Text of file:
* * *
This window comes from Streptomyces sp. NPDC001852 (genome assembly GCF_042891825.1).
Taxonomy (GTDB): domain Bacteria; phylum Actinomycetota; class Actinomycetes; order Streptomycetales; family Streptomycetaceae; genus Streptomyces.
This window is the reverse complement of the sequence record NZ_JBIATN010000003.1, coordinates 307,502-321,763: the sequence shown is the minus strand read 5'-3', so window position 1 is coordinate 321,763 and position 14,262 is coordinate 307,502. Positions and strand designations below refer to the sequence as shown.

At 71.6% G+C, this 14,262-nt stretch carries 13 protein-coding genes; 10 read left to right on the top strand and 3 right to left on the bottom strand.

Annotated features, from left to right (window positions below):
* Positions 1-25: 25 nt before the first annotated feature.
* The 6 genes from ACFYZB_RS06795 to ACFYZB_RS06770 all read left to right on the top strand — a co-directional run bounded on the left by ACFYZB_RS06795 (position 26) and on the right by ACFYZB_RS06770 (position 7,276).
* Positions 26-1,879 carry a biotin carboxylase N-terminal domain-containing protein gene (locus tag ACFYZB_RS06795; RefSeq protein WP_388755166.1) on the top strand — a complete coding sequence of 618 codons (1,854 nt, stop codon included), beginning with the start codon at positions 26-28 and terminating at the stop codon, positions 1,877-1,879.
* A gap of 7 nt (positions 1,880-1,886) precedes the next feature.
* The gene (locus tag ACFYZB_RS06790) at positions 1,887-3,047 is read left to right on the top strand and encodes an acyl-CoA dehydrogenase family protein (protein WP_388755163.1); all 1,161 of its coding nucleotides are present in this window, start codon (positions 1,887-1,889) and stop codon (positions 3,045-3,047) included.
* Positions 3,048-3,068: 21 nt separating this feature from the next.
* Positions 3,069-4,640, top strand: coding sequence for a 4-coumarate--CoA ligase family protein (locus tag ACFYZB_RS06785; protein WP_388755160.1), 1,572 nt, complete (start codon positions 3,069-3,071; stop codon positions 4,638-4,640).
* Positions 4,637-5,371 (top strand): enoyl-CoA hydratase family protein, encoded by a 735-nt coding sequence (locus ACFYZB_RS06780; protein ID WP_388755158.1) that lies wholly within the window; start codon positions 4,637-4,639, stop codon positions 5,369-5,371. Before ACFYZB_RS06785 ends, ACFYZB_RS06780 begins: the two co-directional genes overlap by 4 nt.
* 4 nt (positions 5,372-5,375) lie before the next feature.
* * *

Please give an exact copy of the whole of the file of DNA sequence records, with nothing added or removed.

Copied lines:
This window comes from Streptomyces sp. NPDC001852 (genome assembly GCF_042891825.1).
Taxonomy (GTDB): domain Bacteria; phylum Actinomycetota; class Actinomycetes; order Streptomycetales; family Streptomycetaceae; genus Streptomyces.
This window is the reverse complement of the sequence record NZ_JBIATN010000003.1, coordinates 307,502-321,763: the sequence shown is the minus strand read 5'-3', so window position 1 is coordinate 321,763 and position 14,262 is coordinate 307,502. Positions and strand designations below refer to the sequence as shown.

At 71.6% G+C, this 14,262-nt stretch carries 13 protein-coding genes; 10 read left to right on the top strand and 3 right to left on the bottom strand.

Annotated features, from left to right (window positions below):
* Positions 1-25: 25 nt before the first annotated feature.
* The 6 genes from ACFYZB_RS06795 to ACFYZB_RS06770 all read left to right on the top strand — a co-directional run bounded on the left by ACFYZB_RS06795 (position 26) and on the right by ACFYZB_RS06770 (position 7,276).
* Positions 26-1,879 carry a biotin carboxylase N-terminal domain-containing protein gene (locus tag ACFYZB_RS06795; RefSeq protein WP_388755166.1) on the top strand — a complete coding sequence of 618 codons (1,854 nt, stop codon included), beginning with the start codon at positions 26-28 and terminating at the stop codon, positions 1,877-1,879.
* A gap of 7 nt (positions 1,880-1,886) precedes the next feature.
* The gene (locus tag ACFYZB_RS06790) at positions 1,887-3,047 is read left to right on the top strand and encodes an acyl-CoA dehydrogenase family protein (protein WP_388755163.1); all 1,161 of its coding nucleotides are present in this window, start codon (positions 1,887-1,889) and stop codon (positions 3,045-3,047) included.
* Positions 3,048-3,068: 21 nt separating this feature from the next.
* Positions 3,069-4,640, top strand: coding sequence for a 4-coumarate--CoA ligase family protein (locus tag ACFYZB_RS06785; protein WP_388755160.1), 1,572 nt, complete (start codon positions 3,069-3,071; stop codon positions 4,638-4,640).
* Positions 4,637-5,371 (top strand): enoyl-CoA hydratase family protein, encoded by a 735-nt coding sequence (locus ACFYZB_RS06780; protein ID WP_388755158.1) that lies wholly within the window; start codon positions 4,637-4,639, stop codon positions 5,369-5,371. Before ACFYZB_RS06785 ends, ACFYZB_RS06780 begins: the two co-directional genes overlap by 4 nt.
* 4 nt (positions 5,372-5,375) lie before the next feature.